Thursday, 30 January 2014

Good news and more good news

I'm writing again. That's good therapy for me, and for my husband, whose future remains a bit uncertain. But two other things have really cheered us both up this week apart from coming to terms with the uncertainty.

First, we have received a copy of the paperback, complete with highly tactile cover. It's bright and fiery and I love the lettering - and hopefully, it will be enticing on the bookshelf. That's the plan, anyway.

And second, my agent and editor have put their heads together, and swapped A Baby's Bones (a mystery) with book 3 of the trilogy, thus ensuring that books 1, 2 and 3 are all with the right editor and imprint, and releasing ABB to find another publisher if it can. It has a different feel to it, more of a romance with a fantasy-light edge rather than the full on urban/historical fantasy style of the trilogy. I love writing both, so it's not a problem for me. But since I am finishing book 3 at the moment, I am looking forward to getting back to a different type of writing for a change. 

I'm off to Winchester to give a talk on Tuesday night, at the university where I studied my MA. Hopefully, it will be nice to tell them what I heard from the Publishing Project - keep going, keep writing, it's possible, it isn't a pipe dream at all. Then, hopefully, off to see friends and family before talking to some 'A' level students on the way home. Then it will he head down and on with finishing book 3 in order to send it off to my agent, who will hopefully give me tips and guidance on where it needs to be taken. That's the thing about an agent, you start to write for them, and I love that. It's like I have an audience of one person to please, and one (my son Kez) to criticise. With my husband to help me plot - it all works.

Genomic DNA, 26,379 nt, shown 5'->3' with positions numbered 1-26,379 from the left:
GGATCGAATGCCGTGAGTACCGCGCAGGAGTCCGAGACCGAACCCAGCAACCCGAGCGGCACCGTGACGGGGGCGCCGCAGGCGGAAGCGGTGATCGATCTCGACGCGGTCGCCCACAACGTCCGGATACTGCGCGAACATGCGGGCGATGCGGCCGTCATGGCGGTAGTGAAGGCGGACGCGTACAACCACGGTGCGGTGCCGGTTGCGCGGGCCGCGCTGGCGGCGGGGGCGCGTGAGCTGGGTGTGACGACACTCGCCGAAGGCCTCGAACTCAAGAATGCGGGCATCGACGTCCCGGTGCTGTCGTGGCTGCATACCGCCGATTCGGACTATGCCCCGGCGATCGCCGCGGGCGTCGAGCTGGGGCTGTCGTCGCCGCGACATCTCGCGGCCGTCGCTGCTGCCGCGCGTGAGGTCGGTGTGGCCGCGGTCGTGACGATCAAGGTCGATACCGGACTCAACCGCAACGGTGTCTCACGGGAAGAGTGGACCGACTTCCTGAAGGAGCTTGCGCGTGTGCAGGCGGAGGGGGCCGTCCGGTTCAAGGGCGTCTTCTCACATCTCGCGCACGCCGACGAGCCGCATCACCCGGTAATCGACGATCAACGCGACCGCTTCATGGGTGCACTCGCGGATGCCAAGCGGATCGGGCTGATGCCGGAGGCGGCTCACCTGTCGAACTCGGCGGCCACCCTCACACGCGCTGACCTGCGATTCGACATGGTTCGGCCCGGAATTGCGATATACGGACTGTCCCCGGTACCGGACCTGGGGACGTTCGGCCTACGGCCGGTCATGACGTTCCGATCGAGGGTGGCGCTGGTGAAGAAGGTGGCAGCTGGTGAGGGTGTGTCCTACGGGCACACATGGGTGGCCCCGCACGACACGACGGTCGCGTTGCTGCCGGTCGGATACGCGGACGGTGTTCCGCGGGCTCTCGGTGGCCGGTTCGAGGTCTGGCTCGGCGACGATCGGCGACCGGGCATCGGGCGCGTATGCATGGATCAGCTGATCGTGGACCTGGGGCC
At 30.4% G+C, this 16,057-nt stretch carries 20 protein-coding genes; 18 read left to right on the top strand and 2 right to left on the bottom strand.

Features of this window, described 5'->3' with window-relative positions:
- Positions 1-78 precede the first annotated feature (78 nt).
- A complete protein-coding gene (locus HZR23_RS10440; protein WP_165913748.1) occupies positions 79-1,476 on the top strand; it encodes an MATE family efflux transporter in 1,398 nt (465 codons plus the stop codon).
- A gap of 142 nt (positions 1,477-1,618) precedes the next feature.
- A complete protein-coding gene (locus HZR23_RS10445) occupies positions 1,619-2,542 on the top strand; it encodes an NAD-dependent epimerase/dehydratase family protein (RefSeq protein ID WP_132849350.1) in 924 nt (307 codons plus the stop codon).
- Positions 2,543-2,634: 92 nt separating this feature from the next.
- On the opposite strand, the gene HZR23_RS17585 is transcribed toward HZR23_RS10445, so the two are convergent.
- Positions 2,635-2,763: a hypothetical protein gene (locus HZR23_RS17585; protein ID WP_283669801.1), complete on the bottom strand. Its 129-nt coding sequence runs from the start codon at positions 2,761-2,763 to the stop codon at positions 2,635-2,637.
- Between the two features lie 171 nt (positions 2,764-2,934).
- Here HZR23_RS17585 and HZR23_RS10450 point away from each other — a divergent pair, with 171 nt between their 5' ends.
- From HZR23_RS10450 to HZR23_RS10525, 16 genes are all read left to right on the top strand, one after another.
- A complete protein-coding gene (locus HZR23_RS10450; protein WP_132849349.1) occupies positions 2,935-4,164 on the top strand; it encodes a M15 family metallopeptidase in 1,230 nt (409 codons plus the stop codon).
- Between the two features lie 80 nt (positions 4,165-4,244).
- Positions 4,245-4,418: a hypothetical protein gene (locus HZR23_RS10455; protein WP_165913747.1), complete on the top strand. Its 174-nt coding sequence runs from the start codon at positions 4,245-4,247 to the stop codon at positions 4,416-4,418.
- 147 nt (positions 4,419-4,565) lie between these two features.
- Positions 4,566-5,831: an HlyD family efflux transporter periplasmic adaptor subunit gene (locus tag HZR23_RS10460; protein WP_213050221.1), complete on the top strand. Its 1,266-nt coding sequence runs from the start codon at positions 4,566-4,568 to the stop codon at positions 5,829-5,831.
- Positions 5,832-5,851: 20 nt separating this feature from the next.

Tuesday, 14 January 2014

Thousand by thousand, we build a book.

It's slow going sometimes, although a thousand words a day is a bit of a triumph after the last few weeks. Yesterday I hit three and a half thousand words in one go, partly because I had raw material to draw on. My Kelley strand is at 16k, not bad since 1 January. But I still don't know where it's going and I think Alexandria is too ambitious. I wonder is Kirkira in Corfu will be enough. Actually, I don't think it will. Alexandria was such a powerful centre of commerce, I think we'll end up there anyway.